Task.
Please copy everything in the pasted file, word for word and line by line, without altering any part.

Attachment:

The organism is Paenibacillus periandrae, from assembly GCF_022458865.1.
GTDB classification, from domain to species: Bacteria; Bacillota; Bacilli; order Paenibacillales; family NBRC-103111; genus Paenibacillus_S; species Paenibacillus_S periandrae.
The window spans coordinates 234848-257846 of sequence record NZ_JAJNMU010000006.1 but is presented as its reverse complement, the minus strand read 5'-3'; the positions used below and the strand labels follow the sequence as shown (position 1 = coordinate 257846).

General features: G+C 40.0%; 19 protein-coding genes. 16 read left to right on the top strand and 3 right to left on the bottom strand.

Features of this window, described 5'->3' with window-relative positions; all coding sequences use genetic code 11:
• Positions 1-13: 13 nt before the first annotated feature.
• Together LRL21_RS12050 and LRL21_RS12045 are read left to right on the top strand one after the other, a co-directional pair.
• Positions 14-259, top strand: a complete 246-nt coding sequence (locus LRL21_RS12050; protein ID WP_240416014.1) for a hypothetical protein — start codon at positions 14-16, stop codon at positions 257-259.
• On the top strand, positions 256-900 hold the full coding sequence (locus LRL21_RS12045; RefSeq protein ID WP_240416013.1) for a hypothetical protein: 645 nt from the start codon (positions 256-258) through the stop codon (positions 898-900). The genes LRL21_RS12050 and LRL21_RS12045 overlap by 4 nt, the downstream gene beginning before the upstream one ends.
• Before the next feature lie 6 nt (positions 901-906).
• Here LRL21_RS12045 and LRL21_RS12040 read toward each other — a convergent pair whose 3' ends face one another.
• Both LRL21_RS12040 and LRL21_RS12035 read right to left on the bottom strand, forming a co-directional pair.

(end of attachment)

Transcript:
The organism is Paenibacillus periandrae, from assembly GCF_022458865.1.
GTDB classification, from domain to species: Bacteria; Bacillota; Bacilli; order Paenibacillales; family NBRC-103111; genus Paenibacillus_S; species Paenibacillus_S periandrae.
The window spans coordinates 234848-257846 of sequence record NZ_JAJNMU010000006.1 but is presented as its reverse complement, the minus strand read 5'-3'; the positions used below and the strand labels follow the sequence as shown (position 1 = coordinate 257846).

General features: G+C 40.0%; 19 protein-coding genes. 16 read left to right on the top strand and 3 right to left on the bottom strand.

Features of this window, described 5'->3' with window-relative positions; all coding sequences use genetic code 11:
• Positions 1-13: 13 nt before the first annotated feature.
• Together LRL21_RS12050 and LRL21_RS12045 are read left to right on the top strand one after the other, a co-directional pair.
• Positions 14-259, top strand: a complete 246-nt coding sequence (locus LRL21_RS12050; protein ID WP_240416014.1) for a hypothetical protein — start codon at positions 14-16, stop codon at positions 257-259.
• On the top strand, positions 256-900 hold the full coding sequence (locus LRL21_RS12045; RefSeq protein ID WP_240416013.1) for a hypothetical protein: 645 nt from the start codon (positions 256-258) through the stop codon (positions 898-900). The genes LRL21_RS12050 and LRL21_RS12045 overlap by 4 nt, the downstream gene beginning before the upstream one ends.
• Before the next feature lie 6 nt (positions 901-906).
• Here LRL21_RS12045 and LRL21_RS12040 read toward each other — a convergent pair whose 3' ends face one another.
• Both LRL21_RS12040 and LRL21_RS12035 read right to left on the bottom strand, forming a co-directional pair.